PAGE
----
Logo IMG


Not a Small World After All

Prabhakar Raghavan

Nexus: Small Worlds and the Groundbreaking Science of Networks. Mark Buchanan. 235 pp. W. W. Norton and Company, 2002. $25.95.

Some 30 years ago Stanley Milgram, a Harvard psychologist, conducted an experiment in which subjects from the Midwest were asked to convey a letter to a target in Boston. The catch was that a participant could send the letter only to someone they knew on a first-name basis, who would then do the same, with the intent of getting the letter to its final destination with the fewest such "hops." From an analysis of successful deliveries, Milgram showed that most paths used six or fewer hops, leading to the popular folklore of "six degrees of separation" between most people. Mark Buchanan's engagingly written book Nexus begins with this seminal experiment in the field of social networks and embarks on an ambitious journey illustrating connections between social networks and such diverse entities as the World Wide Web and the human brain. Buchanan draws on a variety of sources from his experience as an editor for Nature, beginning with a very readable account of the rudiments of graph theory.

He gives a nice description of the work of Duncan Watts and Steve Strogatz on the idea of "small world networks" as a basis for the phenomenon observed by Milgram and other theorists investigating social networks. Buchanan then attempts to demonstrate the applicability of the Watts-Strogatz theory of small worlds to a number of areas, such as the Internet, neural networks, food webs, the distribution of wealth and the spread of infectious diseases.

These extensions have been especially popular among physicists as a framework for addressing a variety of problems from many disciplines. Here Buchanan gets a little carried away in concluding that small worlds "work magic" and are essential to the "fabric of life," ignoring contradictory scientific evidence in some cases. For instance, he dwells on the preliminary conclusion of Albert-László Barabási and colleagues that the Web is a small world, even though subsequent detailed experimentation has shown that the Web is considerably more complex. Likewise he describes the "rich get richer" model of preferential attachment as explaining the power-law distributions of Web linkage, even though the model fails to predict the precise distributions observed in independent studies by Barabási's group and several others.

To be fair, Buchanan does occasionally use cautionary language, saying that these predictions indicate and suggest the truth rather than establish it; but his enthusiasm is apt to be misinterpreted. I believe he could have done a cleaner job of distinguishing among three kinds of evidence he presents in the book: mathematically proven facts, empirical observations and simulations on computer-generated networks. Finally, I was surprised that although Buchanan gives a fascinating account of phenomena in neuroscience, computer science, economics and epidemiology, the typical format of these anecdotes is "scientists in discipline X had a problem, and a physicist proposed a small-world explanation for this problem." Buchanan ignores the question of what the scientists from discipline X had to say before, during or after this small-world explanation. In cases of Web analysis, at least, the small-world explanations have not survived the test of time and more careful scrutiny, although this finds no mention in Buchanan's book. In some cases (for instance, the observation of power laws) there are a number of alternative explanations in the literature, some of which are more compelling from the standpoint of human behavior.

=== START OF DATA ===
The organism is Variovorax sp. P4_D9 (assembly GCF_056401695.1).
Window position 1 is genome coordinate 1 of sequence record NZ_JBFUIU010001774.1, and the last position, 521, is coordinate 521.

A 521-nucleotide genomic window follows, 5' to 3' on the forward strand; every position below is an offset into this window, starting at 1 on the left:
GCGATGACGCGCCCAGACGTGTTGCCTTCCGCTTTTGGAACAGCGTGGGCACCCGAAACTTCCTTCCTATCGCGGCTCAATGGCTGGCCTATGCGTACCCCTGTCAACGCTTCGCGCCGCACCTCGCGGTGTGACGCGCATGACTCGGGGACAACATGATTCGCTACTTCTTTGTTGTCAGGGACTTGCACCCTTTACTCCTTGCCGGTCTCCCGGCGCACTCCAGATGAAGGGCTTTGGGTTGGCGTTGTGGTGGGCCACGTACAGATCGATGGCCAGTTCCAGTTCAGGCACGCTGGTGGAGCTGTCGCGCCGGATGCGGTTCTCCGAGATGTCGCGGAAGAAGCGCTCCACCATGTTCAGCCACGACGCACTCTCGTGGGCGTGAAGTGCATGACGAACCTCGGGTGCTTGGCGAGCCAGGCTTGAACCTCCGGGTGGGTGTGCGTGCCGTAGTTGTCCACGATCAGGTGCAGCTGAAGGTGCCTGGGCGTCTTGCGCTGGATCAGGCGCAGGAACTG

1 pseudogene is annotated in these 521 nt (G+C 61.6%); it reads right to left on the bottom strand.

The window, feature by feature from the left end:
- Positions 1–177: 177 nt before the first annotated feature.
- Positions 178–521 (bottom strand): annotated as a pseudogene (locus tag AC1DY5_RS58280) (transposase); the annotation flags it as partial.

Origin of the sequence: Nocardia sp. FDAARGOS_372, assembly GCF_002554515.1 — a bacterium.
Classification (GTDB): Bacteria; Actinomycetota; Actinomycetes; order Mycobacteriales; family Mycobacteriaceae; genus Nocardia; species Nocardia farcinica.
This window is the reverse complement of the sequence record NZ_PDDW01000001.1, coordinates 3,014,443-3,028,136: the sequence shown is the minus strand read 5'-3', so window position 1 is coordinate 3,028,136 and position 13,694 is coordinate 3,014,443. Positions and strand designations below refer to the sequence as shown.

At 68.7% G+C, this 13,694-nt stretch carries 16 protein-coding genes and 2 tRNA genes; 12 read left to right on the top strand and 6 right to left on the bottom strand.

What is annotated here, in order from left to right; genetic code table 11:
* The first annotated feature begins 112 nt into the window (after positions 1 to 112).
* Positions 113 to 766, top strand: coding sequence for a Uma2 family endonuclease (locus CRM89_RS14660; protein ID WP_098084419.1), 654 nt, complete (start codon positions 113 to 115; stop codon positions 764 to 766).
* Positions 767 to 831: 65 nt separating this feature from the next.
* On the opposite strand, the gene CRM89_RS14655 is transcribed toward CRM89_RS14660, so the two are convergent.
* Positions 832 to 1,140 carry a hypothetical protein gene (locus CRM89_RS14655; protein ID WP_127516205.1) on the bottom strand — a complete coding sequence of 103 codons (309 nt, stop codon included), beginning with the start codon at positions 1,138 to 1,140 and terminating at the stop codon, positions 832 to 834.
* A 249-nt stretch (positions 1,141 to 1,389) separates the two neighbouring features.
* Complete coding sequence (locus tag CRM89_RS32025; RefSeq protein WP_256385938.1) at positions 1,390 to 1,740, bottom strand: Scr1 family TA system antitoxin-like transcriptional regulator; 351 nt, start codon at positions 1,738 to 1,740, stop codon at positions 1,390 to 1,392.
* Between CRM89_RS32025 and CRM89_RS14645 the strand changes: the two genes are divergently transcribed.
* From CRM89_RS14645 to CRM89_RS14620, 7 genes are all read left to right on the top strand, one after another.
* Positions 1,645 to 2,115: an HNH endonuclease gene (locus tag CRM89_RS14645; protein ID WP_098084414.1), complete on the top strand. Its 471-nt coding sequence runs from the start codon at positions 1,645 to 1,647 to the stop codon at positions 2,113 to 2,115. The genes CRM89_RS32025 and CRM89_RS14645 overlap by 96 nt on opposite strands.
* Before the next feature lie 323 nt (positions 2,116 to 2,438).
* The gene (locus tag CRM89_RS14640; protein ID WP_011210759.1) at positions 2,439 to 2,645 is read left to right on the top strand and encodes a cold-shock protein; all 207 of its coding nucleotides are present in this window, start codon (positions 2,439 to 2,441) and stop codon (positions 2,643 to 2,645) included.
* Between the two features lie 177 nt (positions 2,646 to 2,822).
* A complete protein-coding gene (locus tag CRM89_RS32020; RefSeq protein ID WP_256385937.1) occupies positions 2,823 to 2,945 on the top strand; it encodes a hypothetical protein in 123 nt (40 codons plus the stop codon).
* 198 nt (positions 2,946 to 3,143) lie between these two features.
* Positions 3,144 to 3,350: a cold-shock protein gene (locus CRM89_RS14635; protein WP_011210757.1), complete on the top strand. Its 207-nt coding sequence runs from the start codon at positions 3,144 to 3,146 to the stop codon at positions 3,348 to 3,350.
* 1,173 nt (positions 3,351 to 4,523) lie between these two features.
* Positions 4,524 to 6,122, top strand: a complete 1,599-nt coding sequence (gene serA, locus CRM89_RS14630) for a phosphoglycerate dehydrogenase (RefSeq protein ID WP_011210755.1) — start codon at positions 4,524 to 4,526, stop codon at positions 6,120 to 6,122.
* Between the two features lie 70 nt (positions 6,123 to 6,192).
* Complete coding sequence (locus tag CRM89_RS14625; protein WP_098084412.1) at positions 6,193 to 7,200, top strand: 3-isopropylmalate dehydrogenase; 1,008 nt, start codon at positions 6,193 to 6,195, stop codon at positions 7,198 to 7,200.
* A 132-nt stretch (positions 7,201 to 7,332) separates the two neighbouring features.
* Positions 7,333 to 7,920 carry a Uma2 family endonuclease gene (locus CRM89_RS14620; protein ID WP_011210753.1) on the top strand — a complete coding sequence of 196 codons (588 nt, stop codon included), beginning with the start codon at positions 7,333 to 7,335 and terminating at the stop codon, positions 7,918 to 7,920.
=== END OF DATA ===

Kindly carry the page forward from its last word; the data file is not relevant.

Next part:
Buchanan's is one of a growing number of books on small-world networks. Certainly, any one of these is worthwhile reading for those anxious to learn about such networks. (It is misleading, though, to label the purview of this book "the science of networks"—any claim to envelop that broad discipline should include far more from the classic fields of graph theory and queuing theory.) In the process a reader gains one perspective on addressing and understanding a variety of phenomena involving fractals and self-similarity, power laws and a variety of scientific phenomena.— Prabhakar Raghavan, Computer Science–Theory, Stanford University, and Verity, Inc., Sunnyvale, California

comments powered by Disqus

Connect With Us:

Facebook Icon Sm Twitter Icon Google+ Icon Pinterest Icon RSS Feed

Sigma Xi/Amazon Smile (SciNight)

Latest Multimedia

ANIMATION: Hydrangea Colors: It’s All in the SoilHydrangeaAnimation

The Hydrangea macrophylla (big-leafed hydrangea) plant is the only known plant that can 'detect' the pH level in surrounding soil!
One of the world’s most popular ornamental flowers, it conceals a bouquet of biological and biochemical surprises. The iconic “snowball” shaped hydrangea blooms are a common staple of backyard gardens.
Hydrangea colors ultimately depend on the availability of aluminum ions(Al3+) within the soil.

To view all multimedia content, click "Latest Multimedia"!

Subscribe to Free eNewsletters!

  • American Scientist Update

  • An early peek at each new issue, with descriptions of feature articles, columns, and more. Every other issue contains links to everything in the latest issue's table of contents.

  • Scientists' Nightstand

  • News of book reviews published in American Scientist and around the web, as well as other noteworthy happenings in the world of science books.

    To sign up for automatic emails of the American Scientist Update and Scientists' Nightstand issues, create an online profile, then sign up in the My AmSci area.


Of Possible Interest

Book Review: Stocking Nature’s Arsenal

Book Review: A Troubling Tome

Book Review: Keeping the Holmes Fires Burning

Subscribe to American Scientist